SHROPSHIRE ROCKS!

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Introduction to Geological Time

The geological time scale relates the ordering of rocks ("stratigraphy") to time and is used to describe the timing and relationships between events that have occurred throughout Earth's history. The chart is taken from a poster prepared by the Irish Geological Survey.

Evidence from dating based on the decay of certain radioactive isotopes indicates that the Earth is about 4.54 billion years old. The geology or deep time of Earth's past has been organized into various units according to events which took place in each period. Different spans of time are usually delimited by changes in the composition of strata which correspond to them, indicating major geological or fossil events, such as mass extinctions. For example, the boundary between the Cretaceous period and the Palaeogene period is defined by the Cretaceous–Paleogene extinction event, which marked the demise of the dinosaurs and many other groups of life. Older time spans which predate the reliable fossil record (before the Cambrian) are defined by the absolute age.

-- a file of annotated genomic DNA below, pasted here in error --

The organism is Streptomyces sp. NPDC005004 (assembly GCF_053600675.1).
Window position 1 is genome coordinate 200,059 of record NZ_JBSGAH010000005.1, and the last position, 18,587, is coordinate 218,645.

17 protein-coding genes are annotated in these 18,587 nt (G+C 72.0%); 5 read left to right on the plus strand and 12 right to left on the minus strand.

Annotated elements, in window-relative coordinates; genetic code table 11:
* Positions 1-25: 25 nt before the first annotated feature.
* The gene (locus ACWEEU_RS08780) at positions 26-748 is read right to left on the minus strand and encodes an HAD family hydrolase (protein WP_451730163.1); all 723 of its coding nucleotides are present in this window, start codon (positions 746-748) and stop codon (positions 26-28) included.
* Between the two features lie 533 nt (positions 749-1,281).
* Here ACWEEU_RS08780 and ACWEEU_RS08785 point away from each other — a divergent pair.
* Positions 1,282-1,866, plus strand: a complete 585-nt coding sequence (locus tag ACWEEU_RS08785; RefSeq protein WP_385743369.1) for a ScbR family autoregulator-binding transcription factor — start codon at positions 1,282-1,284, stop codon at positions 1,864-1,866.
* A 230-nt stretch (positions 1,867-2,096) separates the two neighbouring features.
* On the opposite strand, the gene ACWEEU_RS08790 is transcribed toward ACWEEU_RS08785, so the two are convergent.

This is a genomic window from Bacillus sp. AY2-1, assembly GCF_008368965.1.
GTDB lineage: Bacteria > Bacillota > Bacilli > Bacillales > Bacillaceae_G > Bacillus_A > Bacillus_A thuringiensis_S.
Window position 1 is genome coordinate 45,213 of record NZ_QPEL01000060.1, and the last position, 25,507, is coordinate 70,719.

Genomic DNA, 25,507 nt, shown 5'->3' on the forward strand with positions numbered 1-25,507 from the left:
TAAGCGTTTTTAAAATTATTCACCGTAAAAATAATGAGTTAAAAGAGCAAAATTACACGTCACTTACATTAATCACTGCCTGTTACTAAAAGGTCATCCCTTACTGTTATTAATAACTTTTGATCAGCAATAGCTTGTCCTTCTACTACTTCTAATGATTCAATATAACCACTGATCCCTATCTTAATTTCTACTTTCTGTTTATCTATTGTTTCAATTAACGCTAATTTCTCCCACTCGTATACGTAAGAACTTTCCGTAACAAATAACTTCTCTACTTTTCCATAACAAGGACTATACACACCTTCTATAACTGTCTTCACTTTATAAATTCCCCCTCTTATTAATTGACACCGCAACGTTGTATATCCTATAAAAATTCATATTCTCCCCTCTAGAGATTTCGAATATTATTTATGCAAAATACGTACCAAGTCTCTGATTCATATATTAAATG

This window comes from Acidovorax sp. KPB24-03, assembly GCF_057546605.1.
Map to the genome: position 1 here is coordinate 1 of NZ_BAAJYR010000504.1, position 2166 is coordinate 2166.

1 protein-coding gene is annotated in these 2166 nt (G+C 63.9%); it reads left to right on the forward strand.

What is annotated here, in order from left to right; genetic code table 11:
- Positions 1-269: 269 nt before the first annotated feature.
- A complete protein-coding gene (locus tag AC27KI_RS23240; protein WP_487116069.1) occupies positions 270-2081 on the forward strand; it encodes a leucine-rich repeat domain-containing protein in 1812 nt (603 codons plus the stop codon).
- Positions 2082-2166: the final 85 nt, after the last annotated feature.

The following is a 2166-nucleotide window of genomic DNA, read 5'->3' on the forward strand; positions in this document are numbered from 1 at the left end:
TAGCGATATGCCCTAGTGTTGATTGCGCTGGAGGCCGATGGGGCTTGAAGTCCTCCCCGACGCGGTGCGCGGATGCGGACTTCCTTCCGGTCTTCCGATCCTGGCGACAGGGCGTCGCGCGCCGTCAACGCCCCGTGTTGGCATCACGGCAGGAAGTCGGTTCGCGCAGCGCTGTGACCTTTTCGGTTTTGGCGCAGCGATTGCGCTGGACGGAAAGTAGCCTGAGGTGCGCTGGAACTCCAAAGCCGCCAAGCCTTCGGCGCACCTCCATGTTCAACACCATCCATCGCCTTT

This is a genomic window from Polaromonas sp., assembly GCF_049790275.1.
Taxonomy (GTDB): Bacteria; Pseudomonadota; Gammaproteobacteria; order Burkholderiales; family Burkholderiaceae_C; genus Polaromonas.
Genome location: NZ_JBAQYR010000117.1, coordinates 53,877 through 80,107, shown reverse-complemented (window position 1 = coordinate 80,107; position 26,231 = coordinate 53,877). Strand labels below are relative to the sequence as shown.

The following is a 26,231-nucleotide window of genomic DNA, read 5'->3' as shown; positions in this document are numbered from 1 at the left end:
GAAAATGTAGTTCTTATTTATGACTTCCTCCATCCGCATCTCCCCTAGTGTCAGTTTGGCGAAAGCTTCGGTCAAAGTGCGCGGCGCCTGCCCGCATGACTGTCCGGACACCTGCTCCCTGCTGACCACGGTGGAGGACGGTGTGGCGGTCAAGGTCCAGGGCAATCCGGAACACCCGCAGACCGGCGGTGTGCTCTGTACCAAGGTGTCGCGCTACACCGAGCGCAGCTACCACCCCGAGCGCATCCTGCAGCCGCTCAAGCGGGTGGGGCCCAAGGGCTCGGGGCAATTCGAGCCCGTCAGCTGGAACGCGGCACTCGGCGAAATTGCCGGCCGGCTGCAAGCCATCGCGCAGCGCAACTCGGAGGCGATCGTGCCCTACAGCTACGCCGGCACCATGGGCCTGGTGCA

Click here to read the comprehensive description available on Wikipedia.

 

 

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